Sunday, February 24, 2013

Vital Voices

If you’re concerned about global poverty and war, about the situation of girls and women around the world, the book Vital Voices: The Power of Women Leading Change Around the World is for you.  Vital Voices is an NGO which with partners worldwide supports the work of 12,000 women leaders in 144 countries.  It began as a government initiative in the Clinton Administration after the 1995 Beijing United Nations Fourth World Conference on Women.  The book’s author, Alyse Nelson, based here in DC, is co-founder, president, and CEO of the Vital Voices Global Partnership.  Hillary Clinton, who at the Beijing conference proclaimed that “women’s rights are human rights,” wrote the book’s foreword.

There are profiles of women whose names you have likely not heard before, but whose stories you will not forget, like Carmelita Gopez Nuqui, who for decades has fought human trafficking of Filipino women to Japan, and Panmela Castro, who uses her street art to advocate against domestic violence in Brazil. 

There are profiles of women like the three who who won the Nobel Peace Prize for their “nonviolent struggle for the safety of women and for women’s rights to full participation in peace building work.” Leymah Gbowee won for her work to bring peace and democracy to Liberia, including fighting the use of rape as what she called a “toy of war.”   Sharing the prize was Tawakkul Karman, who led a revolution in Yemen against a repressive regime. The book quotes the third winner, Ellen Johnson Sirleaf, whose acceptance remarks capture the spirit of this important book: “Be not afraid to denounce injustice, though you may be outnumbered.  Be not afraid to seek peace, even if your voice may be small…My sisters, my daughters, my friends---find your voices.”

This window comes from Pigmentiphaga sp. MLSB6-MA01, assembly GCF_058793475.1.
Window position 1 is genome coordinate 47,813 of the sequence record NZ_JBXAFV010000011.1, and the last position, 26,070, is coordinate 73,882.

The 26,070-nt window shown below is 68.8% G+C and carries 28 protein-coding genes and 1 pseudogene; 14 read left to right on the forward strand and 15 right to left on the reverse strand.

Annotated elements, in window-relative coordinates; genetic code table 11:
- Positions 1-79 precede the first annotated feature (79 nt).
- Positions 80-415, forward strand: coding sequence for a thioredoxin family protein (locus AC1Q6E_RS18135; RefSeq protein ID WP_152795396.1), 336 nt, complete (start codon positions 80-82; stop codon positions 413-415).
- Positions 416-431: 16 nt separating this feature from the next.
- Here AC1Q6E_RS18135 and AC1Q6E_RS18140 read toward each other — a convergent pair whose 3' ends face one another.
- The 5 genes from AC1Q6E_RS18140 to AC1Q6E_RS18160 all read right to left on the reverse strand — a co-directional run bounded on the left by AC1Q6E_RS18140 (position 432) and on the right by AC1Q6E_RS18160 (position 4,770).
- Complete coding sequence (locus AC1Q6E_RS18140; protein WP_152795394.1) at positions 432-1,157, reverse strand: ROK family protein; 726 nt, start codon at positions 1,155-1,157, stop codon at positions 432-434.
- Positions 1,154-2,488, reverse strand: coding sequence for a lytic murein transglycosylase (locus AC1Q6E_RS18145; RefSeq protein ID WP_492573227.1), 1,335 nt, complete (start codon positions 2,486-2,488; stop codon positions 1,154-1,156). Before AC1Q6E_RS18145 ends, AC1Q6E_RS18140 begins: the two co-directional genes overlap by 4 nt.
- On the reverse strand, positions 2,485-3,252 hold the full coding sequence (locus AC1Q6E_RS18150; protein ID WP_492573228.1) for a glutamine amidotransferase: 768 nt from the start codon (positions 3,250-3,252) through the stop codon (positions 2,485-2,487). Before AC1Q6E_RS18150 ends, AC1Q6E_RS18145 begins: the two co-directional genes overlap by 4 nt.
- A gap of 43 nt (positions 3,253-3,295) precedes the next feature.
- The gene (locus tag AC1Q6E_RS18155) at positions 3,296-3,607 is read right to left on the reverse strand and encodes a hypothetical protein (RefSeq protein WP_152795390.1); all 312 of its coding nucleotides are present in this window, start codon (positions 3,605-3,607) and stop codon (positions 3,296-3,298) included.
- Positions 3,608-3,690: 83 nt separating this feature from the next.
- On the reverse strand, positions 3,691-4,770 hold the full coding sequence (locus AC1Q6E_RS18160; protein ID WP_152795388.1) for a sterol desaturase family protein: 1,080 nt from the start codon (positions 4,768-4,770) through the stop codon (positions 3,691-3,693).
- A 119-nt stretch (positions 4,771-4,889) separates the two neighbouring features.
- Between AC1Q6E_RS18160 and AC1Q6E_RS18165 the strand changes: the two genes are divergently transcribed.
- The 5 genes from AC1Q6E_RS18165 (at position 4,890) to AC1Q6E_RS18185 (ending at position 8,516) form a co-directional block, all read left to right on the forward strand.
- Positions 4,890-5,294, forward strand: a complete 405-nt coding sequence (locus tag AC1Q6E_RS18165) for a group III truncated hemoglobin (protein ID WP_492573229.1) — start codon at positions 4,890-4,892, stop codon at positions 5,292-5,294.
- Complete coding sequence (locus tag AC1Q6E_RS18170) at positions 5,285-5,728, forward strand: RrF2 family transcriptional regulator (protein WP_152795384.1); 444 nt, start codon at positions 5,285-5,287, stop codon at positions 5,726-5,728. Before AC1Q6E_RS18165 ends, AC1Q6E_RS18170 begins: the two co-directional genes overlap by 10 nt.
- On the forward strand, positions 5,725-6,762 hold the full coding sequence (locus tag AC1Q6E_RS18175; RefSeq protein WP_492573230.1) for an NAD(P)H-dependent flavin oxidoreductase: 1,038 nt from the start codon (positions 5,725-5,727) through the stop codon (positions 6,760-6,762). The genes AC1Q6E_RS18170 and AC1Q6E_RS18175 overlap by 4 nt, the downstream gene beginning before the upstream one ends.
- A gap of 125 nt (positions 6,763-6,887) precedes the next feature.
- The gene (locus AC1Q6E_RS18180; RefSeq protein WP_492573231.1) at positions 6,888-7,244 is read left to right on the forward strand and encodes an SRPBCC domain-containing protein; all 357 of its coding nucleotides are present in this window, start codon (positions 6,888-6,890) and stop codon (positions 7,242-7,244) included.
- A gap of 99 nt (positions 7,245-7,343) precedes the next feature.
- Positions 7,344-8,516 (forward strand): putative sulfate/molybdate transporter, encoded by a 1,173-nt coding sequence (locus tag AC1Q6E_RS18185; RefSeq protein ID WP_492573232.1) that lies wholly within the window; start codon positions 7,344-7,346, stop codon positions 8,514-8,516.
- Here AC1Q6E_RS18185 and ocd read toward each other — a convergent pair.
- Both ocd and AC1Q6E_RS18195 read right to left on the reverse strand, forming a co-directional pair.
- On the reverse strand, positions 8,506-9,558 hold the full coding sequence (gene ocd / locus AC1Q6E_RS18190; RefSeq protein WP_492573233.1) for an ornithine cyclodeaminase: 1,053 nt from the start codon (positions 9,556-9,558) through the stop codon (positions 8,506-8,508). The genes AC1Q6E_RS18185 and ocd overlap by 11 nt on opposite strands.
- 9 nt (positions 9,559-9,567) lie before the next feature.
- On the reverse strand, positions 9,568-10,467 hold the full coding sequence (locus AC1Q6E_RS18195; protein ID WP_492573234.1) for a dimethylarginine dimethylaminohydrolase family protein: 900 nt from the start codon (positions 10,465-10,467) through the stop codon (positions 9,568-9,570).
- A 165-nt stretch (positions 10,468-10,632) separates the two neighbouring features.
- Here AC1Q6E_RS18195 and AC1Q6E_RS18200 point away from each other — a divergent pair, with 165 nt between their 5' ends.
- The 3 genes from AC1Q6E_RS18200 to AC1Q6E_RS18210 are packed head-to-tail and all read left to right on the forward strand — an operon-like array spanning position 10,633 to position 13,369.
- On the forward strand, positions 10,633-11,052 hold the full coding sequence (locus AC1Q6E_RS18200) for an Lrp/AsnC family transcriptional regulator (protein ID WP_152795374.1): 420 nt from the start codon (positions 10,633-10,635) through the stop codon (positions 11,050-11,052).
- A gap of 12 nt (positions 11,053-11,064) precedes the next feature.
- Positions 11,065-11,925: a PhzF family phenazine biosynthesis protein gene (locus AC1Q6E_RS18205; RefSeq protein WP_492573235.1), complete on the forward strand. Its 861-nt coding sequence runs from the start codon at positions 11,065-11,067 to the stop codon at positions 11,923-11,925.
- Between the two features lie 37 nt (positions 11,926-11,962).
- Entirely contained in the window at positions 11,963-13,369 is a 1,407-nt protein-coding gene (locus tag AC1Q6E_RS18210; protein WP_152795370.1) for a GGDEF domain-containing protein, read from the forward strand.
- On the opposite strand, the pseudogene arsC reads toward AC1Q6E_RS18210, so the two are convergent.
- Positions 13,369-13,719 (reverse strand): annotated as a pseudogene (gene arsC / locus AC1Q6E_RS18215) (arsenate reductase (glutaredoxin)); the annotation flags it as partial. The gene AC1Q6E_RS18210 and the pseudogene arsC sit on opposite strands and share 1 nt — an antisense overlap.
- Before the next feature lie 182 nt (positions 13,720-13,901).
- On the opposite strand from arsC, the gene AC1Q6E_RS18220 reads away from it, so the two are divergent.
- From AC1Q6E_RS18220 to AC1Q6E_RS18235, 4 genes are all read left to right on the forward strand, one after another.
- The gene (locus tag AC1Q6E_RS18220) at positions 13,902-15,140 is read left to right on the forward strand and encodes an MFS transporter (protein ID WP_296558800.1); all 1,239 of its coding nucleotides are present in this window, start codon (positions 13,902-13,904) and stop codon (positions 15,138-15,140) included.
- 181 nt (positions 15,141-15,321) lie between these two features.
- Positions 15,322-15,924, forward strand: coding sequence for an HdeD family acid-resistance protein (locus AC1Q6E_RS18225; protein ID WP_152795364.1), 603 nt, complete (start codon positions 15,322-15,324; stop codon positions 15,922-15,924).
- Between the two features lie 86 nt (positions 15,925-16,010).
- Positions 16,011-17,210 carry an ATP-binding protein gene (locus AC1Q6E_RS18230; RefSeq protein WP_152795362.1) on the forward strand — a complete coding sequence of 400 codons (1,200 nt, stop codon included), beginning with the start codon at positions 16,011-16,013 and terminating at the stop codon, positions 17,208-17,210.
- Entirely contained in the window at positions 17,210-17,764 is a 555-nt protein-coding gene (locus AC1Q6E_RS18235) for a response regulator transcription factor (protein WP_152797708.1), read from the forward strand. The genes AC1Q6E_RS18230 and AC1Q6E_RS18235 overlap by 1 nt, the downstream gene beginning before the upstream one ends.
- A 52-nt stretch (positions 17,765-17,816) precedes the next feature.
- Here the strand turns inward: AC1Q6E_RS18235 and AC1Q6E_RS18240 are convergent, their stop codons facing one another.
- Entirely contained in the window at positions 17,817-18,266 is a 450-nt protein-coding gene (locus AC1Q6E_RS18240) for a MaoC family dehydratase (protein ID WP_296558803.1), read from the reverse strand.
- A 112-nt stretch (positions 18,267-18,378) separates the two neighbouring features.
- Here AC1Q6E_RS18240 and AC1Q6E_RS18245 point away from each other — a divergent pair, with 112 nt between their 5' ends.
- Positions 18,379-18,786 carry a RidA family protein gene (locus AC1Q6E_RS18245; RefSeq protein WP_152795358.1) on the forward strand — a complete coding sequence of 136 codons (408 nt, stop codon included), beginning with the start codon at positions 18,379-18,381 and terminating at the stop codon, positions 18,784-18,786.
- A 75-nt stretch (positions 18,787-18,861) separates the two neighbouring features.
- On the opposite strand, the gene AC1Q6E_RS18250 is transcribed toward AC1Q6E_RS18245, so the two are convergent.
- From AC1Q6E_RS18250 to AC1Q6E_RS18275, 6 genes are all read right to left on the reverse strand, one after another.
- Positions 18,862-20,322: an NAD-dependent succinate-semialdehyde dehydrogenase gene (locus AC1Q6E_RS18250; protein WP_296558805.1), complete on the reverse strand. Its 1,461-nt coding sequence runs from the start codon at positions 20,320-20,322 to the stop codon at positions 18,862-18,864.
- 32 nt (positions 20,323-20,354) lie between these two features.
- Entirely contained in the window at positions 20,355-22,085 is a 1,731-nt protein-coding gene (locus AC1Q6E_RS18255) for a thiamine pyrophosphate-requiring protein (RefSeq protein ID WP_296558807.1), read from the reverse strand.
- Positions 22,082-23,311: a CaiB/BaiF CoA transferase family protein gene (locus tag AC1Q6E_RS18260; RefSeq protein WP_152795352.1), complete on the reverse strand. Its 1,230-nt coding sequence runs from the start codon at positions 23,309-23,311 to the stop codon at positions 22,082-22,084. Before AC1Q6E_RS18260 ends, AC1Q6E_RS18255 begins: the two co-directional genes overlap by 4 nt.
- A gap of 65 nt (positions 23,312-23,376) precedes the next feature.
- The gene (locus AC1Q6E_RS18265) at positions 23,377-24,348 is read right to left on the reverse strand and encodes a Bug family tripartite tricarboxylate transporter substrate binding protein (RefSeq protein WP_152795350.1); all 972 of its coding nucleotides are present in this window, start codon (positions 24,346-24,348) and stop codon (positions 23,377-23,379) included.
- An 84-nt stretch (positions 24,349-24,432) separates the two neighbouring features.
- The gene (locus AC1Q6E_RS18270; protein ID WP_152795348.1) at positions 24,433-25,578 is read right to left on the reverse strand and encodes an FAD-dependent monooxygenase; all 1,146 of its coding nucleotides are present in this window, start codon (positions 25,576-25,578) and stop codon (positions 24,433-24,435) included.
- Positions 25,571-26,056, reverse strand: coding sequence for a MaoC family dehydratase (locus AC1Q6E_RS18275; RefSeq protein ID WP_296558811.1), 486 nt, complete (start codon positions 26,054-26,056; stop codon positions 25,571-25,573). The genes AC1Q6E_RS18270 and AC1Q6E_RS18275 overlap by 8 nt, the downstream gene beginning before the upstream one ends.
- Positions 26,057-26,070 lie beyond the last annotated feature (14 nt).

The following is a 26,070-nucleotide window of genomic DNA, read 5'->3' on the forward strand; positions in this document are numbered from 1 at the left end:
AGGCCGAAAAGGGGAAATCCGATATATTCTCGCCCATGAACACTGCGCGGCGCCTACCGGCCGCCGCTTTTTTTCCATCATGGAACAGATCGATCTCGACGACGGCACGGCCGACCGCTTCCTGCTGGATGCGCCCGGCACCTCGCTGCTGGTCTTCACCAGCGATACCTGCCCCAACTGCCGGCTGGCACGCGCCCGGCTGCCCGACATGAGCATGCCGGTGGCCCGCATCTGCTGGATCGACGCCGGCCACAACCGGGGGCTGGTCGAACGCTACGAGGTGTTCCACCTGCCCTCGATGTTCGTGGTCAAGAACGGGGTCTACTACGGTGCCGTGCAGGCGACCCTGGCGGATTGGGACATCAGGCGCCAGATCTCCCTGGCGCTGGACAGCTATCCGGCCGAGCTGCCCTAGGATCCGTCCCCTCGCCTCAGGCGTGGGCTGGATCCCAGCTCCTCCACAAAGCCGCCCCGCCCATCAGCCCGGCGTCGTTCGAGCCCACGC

I can’t write about women around the world as forces for change without also putting in another plug for one of the most powerful books of our time, Half the Sky: Turning Oppression into Opportunity for Women Worldwide, which is a must-read. Don’t miss the subsequent four-hour TV series Half the Sky, which debuted last year and has been rerunning locally in the DC market on PBS this month (also on DVD). 

Check out these two important global movements and find out how you can get involved:

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